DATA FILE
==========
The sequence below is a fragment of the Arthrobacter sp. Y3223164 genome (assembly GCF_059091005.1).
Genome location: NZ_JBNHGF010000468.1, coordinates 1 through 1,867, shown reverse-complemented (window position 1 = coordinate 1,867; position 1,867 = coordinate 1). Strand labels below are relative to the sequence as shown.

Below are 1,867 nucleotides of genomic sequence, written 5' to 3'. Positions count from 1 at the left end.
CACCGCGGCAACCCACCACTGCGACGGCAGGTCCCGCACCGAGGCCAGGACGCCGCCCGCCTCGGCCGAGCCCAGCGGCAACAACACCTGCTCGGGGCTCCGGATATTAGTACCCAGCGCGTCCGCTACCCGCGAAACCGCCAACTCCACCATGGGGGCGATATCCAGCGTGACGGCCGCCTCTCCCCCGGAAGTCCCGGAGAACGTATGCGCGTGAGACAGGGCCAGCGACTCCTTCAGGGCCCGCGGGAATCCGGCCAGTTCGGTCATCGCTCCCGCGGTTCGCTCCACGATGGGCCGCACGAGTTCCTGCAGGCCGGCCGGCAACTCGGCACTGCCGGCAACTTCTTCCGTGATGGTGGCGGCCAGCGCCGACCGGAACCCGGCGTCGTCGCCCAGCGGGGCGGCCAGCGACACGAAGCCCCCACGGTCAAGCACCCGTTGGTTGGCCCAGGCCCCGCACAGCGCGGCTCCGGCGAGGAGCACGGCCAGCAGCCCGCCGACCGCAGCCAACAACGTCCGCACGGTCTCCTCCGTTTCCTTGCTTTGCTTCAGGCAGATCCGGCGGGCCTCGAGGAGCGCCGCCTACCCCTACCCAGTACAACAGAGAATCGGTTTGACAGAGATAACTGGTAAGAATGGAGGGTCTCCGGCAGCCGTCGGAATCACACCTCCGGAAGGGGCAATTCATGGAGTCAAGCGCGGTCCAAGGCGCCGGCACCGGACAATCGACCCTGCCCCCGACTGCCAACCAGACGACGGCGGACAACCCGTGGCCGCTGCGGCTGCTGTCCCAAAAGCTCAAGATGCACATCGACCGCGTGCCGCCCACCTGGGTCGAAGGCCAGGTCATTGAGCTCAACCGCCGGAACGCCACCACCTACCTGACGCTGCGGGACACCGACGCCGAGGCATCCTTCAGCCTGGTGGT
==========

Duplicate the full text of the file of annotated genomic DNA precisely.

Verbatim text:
The sequence below is a fragment of the Arthrobacter sp. Y3223164 genome (assembly GCF_059091005.1).
Genome location: NZ_JBNHGF010000468.1, coordinates 1 through 1,867, shown reverse-complemented (window position 1 = coordinate 1,867; position 1,867 = coordinate 1). Strand labels below are relative to the sequence as shown.

Below are 1,867 nucleotides of genomic sequence, written 5' to 3'. Positions count from 1 at the left end.
CACCGCGGCAACCCACCACTGCGACGGCAGGTCCCGCACCGAGGCCAGGACGCCGCCCGCCTCGGCCGAGCCCAGCGGCAACAACACCTGCTCGGGGCTCCGGATATTAGTACCCAGCGCGTCCGCTACCCGCGAAACCGCCAACTCCACCATGGGGGCGATATCCAGCGTGACGGCCGCCTCTCCCCCGGAAGTCCCGGAGAACGTATGCGCGTGAGACAGGGCCAGCGACTCCTTCAGGGCCCGCGGGAATCCGGCCAGTTCGGTCATCGCTCCCGCGGTTCGCTCCACGATGGGCCGCACGAGTTCCTGCAGGCCGGCCGGCAACTCGGCACTGCCGGCAACTTCTTCCGTGATGGTGGCGGCCAGCGCCGACCGGAACCCGGCGTCGTCGCCCAGCGGGGCGGCCAGCGACACGAAGCCCCCACGGTCAAGCACCCGTTGGTTGGCCCAGGCCCCGCACAGCGCGGCTCCGGCGAGGAGCACGGCCAGCAGCCCGCCGACCGCAGCCAACAACGTCCGCACGGTCTCCTCCGTTTCCTTGCTTTGCTTCAGGCAGATCCGGCGGGCCTCGAGGAGCGCCGCCTACCCCTACCCAGTACAACAGAGAATCGGTTTGACAGAGATAACTGGTAAGAATGGAGGGTCTCCGGCAGCCGTCGGAATCACACCTCCGGAAGGGGCAATTCATGGAGTCAAGCGCGGTCCAAGGCGCCGGCACCGGACAATCGACCCTGCCCCCGACTGCCAACCAGACGACGGCGGACAACCCGTGGCCGCTGCGGCTGCTGTCCCAAAAGCTCAAGATGCACATCGACCGCGTGCCGCCCACCTGGGTCGAAGGCCAGGTCATTGAGCTCAACCGCCGGAACGCCACCACCTACCTGACGCTGCGGGACACCGACGCCGAGGCATCCTTCAGCCTGGTGGT